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Power E-mail: Simple Techniques to Help You Enhance Your Communication Skills

July 18, 2003

By Phil Stella

(From the series, Power Communicating with Phil Stella)

Communications expert Christine Zust spoke to the Cleveland Chapter about “Power Positioning” and emphasized the concept “Everything you do positions you!” Every time you send an e-mail to an internal or external customer, it positions you. The following suggestions will help you create and maintain the best possible positive impression.


  • Keep your intended audience in mind when you write your e-mail message. But, remember, you don’t know who else will see it or who your intended receiver will sent it to.
  • With a large distribution list, ask yourself if everyone on the list needs and wants to see this message. Will they all understand the context? If not, delete them from the list.
  • If you do have a long distribution list, use “bcc” instead of “cc” so the other names won’t be displayed or printed.
  • Don’t send a message that has gone back and forth in house to an external — or internal — client. This can make you look lazy or unprofessional. Either extract the pertinent information and paste it into a new note or write a separate note for the client directly.
  • Delete the “FW” in the subject line if you do forward a message and rewrite it to be more specific and personal.
  • Remove long strings of e-mail addresses that precede the actual message.


  • Always use a specific subject line with descriptive language, such as “Status of Sales Training Video Project – 3/6/02” to make it easier for the receiver to prioritize when opening.
  • Since people save e-mails for future reference, messages with nondescript subject lines are difficult to sort or easily recall.


  • Use short sentences and paragraphs. Don’t string unrelated sentences together in one long paragraph.
  • Make it clear and easy to read and understand in a hurry.
  • KISS – Keep it short and simple. If possible, the whole message should fit in a single screen without paging down.
  • White space, bullets or sub heads make the message easier to read.
  • don’t use all lower case. it looks like you were in too big a hurry to capitalize words.
  • E-mail was intended for quick and easy communication, much like voice mail. So, keep it short and simple — write single-subject brief messages.
  • If an e-mail thread goes on too long, consider a meeting, phone call or conference call as an alternative.


  • Use a conversational tone with plain, simple words because e-mail is a more casual/less formal type of communication.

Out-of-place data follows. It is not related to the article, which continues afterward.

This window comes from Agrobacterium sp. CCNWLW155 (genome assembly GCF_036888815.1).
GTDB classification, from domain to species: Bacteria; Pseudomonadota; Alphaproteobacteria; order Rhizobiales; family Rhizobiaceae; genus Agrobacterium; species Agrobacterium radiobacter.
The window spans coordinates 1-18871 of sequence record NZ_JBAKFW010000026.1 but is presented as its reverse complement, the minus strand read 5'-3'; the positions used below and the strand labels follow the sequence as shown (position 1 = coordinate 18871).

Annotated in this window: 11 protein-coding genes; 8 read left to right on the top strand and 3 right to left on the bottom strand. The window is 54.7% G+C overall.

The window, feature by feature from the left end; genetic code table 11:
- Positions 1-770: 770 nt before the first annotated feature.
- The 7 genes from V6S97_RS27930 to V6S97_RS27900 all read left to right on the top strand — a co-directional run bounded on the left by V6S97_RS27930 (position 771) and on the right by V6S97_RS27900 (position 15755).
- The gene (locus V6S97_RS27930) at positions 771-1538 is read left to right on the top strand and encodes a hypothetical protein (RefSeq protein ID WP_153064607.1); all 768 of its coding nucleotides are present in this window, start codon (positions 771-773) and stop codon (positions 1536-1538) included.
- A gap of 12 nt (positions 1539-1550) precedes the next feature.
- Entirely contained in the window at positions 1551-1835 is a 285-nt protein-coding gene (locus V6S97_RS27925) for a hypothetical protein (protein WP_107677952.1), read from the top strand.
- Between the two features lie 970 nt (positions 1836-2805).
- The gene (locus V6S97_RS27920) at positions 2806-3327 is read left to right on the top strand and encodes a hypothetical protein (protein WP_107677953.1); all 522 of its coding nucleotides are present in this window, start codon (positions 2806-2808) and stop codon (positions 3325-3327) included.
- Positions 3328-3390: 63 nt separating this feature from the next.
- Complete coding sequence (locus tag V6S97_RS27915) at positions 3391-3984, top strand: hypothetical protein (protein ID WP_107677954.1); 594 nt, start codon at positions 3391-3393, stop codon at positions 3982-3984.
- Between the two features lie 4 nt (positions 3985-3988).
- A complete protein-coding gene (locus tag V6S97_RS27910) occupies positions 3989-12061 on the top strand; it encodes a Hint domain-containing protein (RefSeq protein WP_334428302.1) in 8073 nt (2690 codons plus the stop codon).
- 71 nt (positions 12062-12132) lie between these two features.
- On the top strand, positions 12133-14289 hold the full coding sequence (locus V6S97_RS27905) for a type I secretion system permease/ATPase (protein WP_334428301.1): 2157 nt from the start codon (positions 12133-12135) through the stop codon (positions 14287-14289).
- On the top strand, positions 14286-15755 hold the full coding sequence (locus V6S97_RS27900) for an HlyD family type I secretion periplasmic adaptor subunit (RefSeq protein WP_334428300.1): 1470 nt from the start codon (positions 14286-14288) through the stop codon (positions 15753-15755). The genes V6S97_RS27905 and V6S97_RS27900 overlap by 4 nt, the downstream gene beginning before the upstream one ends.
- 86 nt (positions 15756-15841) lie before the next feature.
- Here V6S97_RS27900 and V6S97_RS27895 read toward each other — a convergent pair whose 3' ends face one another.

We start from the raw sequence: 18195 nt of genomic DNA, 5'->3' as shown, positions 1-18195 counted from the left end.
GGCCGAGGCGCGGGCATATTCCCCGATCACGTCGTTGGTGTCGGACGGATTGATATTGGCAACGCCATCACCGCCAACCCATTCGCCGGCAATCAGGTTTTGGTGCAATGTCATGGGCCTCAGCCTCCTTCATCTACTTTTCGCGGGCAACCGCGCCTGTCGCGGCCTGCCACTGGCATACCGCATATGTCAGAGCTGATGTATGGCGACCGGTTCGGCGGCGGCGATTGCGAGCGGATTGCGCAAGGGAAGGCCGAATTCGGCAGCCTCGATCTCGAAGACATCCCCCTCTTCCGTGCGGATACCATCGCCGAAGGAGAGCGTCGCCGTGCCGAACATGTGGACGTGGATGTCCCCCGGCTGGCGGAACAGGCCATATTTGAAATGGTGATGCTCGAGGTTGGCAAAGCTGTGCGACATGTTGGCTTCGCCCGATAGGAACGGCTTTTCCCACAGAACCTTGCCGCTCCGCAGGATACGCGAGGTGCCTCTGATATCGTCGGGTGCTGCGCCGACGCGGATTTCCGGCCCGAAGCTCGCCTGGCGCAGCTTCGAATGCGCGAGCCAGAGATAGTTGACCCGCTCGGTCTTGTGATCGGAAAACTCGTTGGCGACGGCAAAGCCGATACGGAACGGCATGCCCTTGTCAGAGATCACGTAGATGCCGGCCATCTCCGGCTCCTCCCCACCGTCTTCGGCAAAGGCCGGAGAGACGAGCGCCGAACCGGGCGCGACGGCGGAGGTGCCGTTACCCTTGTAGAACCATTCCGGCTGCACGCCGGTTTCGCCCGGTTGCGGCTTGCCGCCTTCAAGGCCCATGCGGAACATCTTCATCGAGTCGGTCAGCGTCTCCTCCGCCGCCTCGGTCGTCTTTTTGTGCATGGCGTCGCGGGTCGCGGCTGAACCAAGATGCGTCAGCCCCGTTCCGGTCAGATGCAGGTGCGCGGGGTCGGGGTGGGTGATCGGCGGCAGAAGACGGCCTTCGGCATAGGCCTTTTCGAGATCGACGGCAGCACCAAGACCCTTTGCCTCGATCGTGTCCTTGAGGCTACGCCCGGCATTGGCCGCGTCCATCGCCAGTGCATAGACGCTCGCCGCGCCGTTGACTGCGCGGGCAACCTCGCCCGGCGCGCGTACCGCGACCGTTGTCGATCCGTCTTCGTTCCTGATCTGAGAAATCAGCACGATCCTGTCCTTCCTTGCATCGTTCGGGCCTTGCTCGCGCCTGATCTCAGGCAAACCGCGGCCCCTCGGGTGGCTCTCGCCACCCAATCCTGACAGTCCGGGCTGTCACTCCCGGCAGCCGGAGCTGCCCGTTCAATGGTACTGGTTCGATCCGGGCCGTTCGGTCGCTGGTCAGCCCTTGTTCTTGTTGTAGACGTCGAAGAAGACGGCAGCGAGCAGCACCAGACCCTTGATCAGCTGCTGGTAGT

• Use the receiver’s name at the beginning of the message: “Sue, here’s the schedule for the shoot … “
  • Even though e-mail is casual, avoid humor, sarcasm or slang. Such comments can be taken out of context or misinterpreted or appear unprofessional.
  • You can use a “branding statement” in your signature to position your department or company. Include appropriate contact information.


  • Make is easy for people to deal with your e-mails. Don’t attach long documents or reports unless it is absolutely necessary for the reader. Long attachments can also fill up a mail box quickly.
  • Don’t resend attachments when you reply unless you changed the attachment.


  • Be careful when you reply to an e-mail from a mailing list so the reply doesn’t go to everyone on the list. Reply to the sender in a separate note directed to that person.
  • Only use “Reply All” when everyone on the list needs to see your reply.


  • Always use a spell checker. Obvious spelling and grammatical errors create an unprofessional image of you, the sender, so always use a spell checker.
  • But, carefully proofread yourself anyway because spell checkers don’t catch all mistakes. If you wrote “to” instead of “too”, some might miss the error.

These simple techniques can help you project a more positive image about the subject matter and about you. Even your e-mails can position you, so take the time to do them like a pro.

(Originally published in the MCA-I/Cleveland Inserts. Reprinted with permission.)

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Phil Stella is a resource for business people who want to communicate with more power and success. He runs Effective Training & Communication, Inc. (phone 440-449-0356, e-mail A founding member of MCA-I/Cleveland, he has been active nationally for twelve years. As a professional speaker, he has delivered popular workshops at many MCA-I conferences and chapter events around the country.

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